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Recent reports of increased tolerance to artemisinin derivatives--the most recently adopted class of antimalarials--have prompted a need for new treatments. The spirotetrahydro-beta-carbolines, or spiroindolones, are potent drugs that kill the blood stages of Plasmodium falciparum and Plasmodium vivax clinical isolates at low nanomolar concentration. Spiroindolones rapidly inhibit protein synthesis in P. falciparum, an effect that is ablated in parasites bearing nonsynonymous mutations in the gene encoding the P-type cation-transporter ATPase4 (PfATP4). The optimized spiroindolone NITD609 shows pharmacokinetic properties compatible with once-daily oral dosing and has single-dose efficacy in a rodent malaria model.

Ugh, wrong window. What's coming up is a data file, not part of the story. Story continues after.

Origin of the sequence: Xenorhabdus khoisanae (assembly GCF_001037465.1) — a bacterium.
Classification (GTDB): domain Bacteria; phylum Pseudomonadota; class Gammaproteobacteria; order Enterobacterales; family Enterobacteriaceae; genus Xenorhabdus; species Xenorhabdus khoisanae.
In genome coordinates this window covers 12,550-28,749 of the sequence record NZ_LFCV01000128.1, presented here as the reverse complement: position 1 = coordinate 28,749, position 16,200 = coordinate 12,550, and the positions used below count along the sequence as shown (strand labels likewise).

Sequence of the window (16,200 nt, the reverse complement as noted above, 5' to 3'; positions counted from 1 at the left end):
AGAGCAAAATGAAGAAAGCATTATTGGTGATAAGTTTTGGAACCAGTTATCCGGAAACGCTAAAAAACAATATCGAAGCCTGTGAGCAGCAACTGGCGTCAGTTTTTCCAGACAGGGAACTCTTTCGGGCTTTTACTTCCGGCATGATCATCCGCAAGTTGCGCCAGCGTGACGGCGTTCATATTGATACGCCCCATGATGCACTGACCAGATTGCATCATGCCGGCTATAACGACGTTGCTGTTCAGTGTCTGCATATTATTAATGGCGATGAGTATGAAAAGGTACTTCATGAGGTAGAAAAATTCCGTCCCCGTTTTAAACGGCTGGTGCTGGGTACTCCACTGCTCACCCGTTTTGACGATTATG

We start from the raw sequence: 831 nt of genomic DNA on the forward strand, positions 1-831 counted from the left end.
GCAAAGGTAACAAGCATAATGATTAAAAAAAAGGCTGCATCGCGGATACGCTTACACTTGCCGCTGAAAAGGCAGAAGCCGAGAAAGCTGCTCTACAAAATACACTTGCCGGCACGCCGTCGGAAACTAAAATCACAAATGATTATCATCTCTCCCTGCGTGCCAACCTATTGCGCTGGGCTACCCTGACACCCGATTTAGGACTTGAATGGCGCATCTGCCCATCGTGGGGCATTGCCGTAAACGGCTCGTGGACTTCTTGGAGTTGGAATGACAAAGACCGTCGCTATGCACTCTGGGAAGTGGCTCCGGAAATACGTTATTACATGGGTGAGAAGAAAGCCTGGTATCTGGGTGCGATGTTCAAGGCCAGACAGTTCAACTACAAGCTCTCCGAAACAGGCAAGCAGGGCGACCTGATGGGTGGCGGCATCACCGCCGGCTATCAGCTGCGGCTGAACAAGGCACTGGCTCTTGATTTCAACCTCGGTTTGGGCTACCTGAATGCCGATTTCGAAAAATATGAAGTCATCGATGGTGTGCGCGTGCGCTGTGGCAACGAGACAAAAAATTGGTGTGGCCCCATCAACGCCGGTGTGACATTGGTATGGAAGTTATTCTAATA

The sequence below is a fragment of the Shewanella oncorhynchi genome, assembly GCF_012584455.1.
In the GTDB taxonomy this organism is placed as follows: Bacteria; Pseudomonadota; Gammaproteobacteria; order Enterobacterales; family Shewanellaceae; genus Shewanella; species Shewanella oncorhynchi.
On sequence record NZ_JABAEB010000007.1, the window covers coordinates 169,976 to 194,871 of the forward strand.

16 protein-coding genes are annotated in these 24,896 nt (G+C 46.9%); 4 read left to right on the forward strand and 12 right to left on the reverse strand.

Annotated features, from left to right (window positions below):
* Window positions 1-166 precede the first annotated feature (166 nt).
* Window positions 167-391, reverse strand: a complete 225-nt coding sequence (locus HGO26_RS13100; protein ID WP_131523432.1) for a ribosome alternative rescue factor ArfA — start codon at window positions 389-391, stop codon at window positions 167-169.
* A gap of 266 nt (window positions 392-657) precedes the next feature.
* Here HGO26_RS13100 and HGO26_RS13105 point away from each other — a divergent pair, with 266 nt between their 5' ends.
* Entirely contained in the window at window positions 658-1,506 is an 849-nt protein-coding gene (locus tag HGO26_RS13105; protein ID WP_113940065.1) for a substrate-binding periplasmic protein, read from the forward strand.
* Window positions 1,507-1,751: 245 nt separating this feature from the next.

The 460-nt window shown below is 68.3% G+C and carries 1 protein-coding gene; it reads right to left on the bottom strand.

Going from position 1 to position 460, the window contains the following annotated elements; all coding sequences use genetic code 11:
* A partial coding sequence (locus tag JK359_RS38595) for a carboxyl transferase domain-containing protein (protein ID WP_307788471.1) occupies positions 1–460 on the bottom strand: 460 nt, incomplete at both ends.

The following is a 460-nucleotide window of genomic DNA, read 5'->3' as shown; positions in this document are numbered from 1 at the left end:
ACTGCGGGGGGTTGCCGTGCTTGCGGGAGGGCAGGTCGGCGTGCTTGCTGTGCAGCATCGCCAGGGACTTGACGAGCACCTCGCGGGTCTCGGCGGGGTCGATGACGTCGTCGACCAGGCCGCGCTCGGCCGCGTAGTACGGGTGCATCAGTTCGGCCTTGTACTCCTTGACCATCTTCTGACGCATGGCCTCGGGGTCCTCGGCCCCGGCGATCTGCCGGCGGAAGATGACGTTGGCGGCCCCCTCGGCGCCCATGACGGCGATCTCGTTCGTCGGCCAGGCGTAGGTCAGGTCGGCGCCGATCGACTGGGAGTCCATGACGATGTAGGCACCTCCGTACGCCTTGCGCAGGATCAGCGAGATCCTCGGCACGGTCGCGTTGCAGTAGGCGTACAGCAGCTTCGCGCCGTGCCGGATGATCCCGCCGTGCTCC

Original publication




Journal article



Publication Date





1175 - 1180


Adenosine Triphosphatases, Animals, Antimalarials, Cell Line, Drug Discovery, Drug Resistance, Erythrocytes, Female, Genes, Protozoan, Humans, Indoles, Malaria, Male, Mice, Models, Molecular, Mutant Proteins, Mutation, Parasitic Sensitivity Tests, Plasmodium berghei, Plasmodium falciparum, Plasmodium vivax, Protein Synthesis Inhibitors, Protozoan Proteins, Rats, Rats, Wistar, Spiro Compounds